By Stan Smith & The Old Prof
In this edition of Toronto Maple Leafs Quick Hits, we’ll look at the unique situation of the next general manager (GM). As well, given what we’ve heard about how decisions have been made over the last few seasons, it conjured up the idea of simply hiring a “Yes man” for the GM job.
In this post, we’ll look at what the new GM might have to personally negotiate in his job with the Maple Leafs. We’ll also look back at the disastrous dismantling of the Maple Leafs’ hockey team under the leadership of iconic owner Harold Ballard.
We’re not saying there’s any link at all – except that the idea of a “Yes man” reminded us of a previous time in Maple Leafs’ history that did not turn out so well.
Message to Next Maple Leafs GM
Message to whoever becomes the next Maple Leafs’ GM. You are not the boss. This is Brendan Shanahan’s show. The Shanapan is not dead, at least not yet.
It won’t matter whether the position is filled by an experienced GM with a considerable track record, like Brad Treliving, or someone like acting GM Brandon Pridham, who has never held a GM job before. The new Maple Leafs GM needs to realize the position they will be in.
On that note, the person will have to be someone who shares a similar vision with Shanahan about how a team should be built. It is obvious now that the former GM, Kyle Dubas, and Shanahan did not share the same vision. While the two of them tried to compromise their beliefs, ultimately they failed to do so.
Must the New Maple Leafs GM Be a “Yes” Man
By the way, we are not advocating that the job be filled by a “Yes man.” The upside of working with a “Yes man” is that there are no arguments. The downside is that there’s no extra thinking or input taking place. And, as the old saying goes, two heads are better than one. “Yes men” provide no extra insight.
What we don’t know is how much input the new Maple Leafs GM will have. It would be good if the person had a pulse and an insight or two to contribute to the running of the team. We would suppose that the new hire would do more than just what they were told. Even if authority and autonomy are lacking, the person should be someone who shares similar ideas about how the game should be played and the best way to build a team and to see those ideas through.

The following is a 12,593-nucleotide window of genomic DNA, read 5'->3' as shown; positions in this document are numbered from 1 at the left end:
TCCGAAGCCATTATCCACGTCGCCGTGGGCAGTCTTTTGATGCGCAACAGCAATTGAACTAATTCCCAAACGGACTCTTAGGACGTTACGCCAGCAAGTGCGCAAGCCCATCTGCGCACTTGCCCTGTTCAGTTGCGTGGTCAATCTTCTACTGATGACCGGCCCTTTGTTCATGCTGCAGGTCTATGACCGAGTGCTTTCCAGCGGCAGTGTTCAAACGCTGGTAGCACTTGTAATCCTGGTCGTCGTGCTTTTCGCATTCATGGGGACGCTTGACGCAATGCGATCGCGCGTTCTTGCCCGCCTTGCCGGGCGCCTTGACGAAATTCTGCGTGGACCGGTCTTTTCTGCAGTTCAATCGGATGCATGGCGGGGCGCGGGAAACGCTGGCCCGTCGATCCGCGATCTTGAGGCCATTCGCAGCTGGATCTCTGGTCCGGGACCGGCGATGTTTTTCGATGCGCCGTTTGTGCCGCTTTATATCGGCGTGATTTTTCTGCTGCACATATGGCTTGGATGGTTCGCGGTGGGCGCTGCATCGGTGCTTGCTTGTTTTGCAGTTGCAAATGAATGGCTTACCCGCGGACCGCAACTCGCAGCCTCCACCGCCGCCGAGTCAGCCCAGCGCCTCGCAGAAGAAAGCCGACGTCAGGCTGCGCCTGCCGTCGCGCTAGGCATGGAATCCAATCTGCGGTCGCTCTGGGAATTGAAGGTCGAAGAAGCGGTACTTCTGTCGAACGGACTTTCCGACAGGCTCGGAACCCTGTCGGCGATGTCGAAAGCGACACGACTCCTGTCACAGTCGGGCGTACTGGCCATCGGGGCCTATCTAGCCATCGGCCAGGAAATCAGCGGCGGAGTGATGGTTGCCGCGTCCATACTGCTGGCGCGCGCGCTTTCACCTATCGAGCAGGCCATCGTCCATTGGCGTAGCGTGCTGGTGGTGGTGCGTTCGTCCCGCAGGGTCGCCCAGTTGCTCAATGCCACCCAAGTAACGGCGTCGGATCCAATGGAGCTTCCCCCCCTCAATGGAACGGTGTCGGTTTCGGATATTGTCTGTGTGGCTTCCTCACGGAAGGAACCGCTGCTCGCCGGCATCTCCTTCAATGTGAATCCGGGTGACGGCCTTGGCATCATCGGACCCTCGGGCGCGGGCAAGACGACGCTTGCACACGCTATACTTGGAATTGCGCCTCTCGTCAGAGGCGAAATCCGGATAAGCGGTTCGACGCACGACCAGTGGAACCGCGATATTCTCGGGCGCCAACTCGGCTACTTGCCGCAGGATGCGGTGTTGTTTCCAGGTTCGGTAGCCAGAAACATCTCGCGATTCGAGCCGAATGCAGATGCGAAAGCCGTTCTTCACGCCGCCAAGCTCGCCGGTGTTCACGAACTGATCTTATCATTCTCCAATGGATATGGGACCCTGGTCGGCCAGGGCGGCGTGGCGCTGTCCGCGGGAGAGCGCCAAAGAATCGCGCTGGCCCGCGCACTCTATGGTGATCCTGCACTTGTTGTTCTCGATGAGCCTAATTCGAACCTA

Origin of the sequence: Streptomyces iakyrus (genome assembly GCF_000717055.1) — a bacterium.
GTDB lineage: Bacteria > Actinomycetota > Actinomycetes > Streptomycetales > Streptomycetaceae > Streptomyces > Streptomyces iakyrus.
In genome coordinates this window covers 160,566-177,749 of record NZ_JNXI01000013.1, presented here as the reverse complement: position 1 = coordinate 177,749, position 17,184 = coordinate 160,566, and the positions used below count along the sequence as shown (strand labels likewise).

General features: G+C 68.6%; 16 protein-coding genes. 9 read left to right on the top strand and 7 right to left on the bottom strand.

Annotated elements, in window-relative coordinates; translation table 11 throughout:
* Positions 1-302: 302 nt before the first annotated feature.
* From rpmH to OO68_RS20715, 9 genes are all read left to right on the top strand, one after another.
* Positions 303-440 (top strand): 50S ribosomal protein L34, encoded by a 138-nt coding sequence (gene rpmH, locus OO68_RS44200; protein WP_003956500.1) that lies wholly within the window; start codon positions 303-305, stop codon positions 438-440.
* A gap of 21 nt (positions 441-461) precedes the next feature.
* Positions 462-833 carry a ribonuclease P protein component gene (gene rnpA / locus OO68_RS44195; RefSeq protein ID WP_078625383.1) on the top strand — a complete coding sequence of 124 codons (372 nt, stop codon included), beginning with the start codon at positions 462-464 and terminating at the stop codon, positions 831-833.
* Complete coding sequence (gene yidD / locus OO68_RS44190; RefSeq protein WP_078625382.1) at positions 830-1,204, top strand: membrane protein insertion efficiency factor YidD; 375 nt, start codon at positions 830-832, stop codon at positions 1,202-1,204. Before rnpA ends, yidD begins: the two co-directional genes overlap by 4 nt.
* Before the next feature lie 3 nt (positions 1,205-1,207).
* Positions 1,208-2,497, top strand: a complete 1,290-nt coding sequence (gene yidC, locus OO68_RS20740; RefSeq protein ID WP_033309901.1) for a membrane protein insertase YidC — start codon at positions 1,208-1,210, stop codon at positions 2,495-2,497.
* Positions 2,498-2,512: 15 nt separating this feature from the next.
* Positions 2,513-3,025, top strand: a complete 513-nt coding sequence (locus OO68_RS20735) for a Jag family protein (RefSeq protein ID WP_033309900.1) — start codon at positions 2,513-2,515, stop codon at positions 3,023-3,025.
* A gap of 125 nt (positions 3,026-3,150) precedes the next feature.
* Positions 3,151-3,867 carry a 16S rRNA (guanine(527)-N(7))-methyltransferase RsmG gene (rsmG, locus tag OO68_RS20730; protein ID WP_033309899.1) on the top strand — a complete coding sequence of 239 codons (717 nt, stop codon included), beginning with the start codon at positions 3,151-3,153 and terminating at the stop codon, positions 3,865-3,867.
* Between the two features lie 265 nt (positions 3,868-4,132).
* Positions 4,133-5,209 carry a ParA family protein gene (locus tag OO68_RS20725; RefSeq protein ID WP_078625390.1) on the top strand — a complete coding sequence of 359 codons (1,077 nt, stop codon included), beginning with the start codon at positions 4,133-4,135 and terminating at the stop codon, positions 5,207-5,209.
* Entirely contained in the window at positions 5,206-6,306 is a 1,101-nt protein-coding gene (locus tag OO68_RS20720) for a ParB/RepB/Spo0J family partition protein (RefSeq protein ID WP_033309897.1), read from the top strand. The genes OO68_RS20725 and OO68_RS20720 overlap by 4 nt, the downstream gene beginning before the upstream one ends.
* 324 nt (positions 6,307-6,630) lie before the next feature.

Heck, for all we know, maybe it does have to be a “Yes” man. Someone who will simply do the grunt work and handle the day-to-day operations. Perhaps, all the important decision-making will be left to Shanahan.
Remembering a Failed Season of Maple Leafs “Yes Men”
All this talk of “Yes men” reminded us of another time many seasons ago with the Maple Leafs. Harold Ballard, during his time as owner of the Maple Leafs, had several individuals who were known to be “yes men” during his tenure. One example was Floyd Smith, who served as the coach of the Maple Leafs from 1979 to 1981 at a time when significant changes were occurring.
The 1979-80 season was a turning point for the Maple Leafs, and not in a good way. The team underwent a major overhaul. Before the season, Ballard dismissed GM Jim Gregory and head coach Roger Neilson. Ballard then brought in Punch Imlach, who had previously served as the Maple Leafs’ coach and GM during their last Stanley Cup win in 1967. Imlach hired Smith as the team’s head coach. Smith, a former Leaf player, had previously coached under Imlach during his tenure as the Sabres’ GM.
A team that was promising the year before was dismantled. Not only did management and coaching change, but several key players departed. Lanny McDonald was traded to the Colorado Rockibefore to the 1979-80 season, in a controversial move that was made to undermine Darryl Sittler’s influence on the team.
The 1979-80 Maple Leafs Had Successful Regular Seasons, But Poor Postseasons
The Maple Leafs had enjoyed success in previous years, particularly in the regular season. However, they had struggled to beat the Montreal Canadiens in the playoffs. These changes were an attempt to bring success to the team. However, despite the moves, the Maple Leafs never achieved their desired playoff success during the late 1970s and early 1980s.
Head coach Smith was a loyal supporter of Ballard – a “yes man.” He wouldn’t challenge Ballard’s decisions or provide independent viewpoints. While Smith’s relationship with Ballard allowed him to keep his job, it didn’t help the team attain on-ice success.
Ballard’s management style was autocratic and almost always controversial. He almost always surrounded himself with people willing to defer to his authority. This approach limited dissenting voices and led to a lack of accountability within the organization.
While we don’t see the two situations as directly comparable, the 1979-80 season shows the poverty of employing people who only agree with management’s decisions.
The Bottom Line
However the hiring of the next Maple Leafs’ GM goes, given the team’s situation that includes core player’s contracts ending in the foreseeable future, there’s no room for error. There’s little time to grow.
This team, as it is presently constructed needs to take the next step now. It mly be now or never.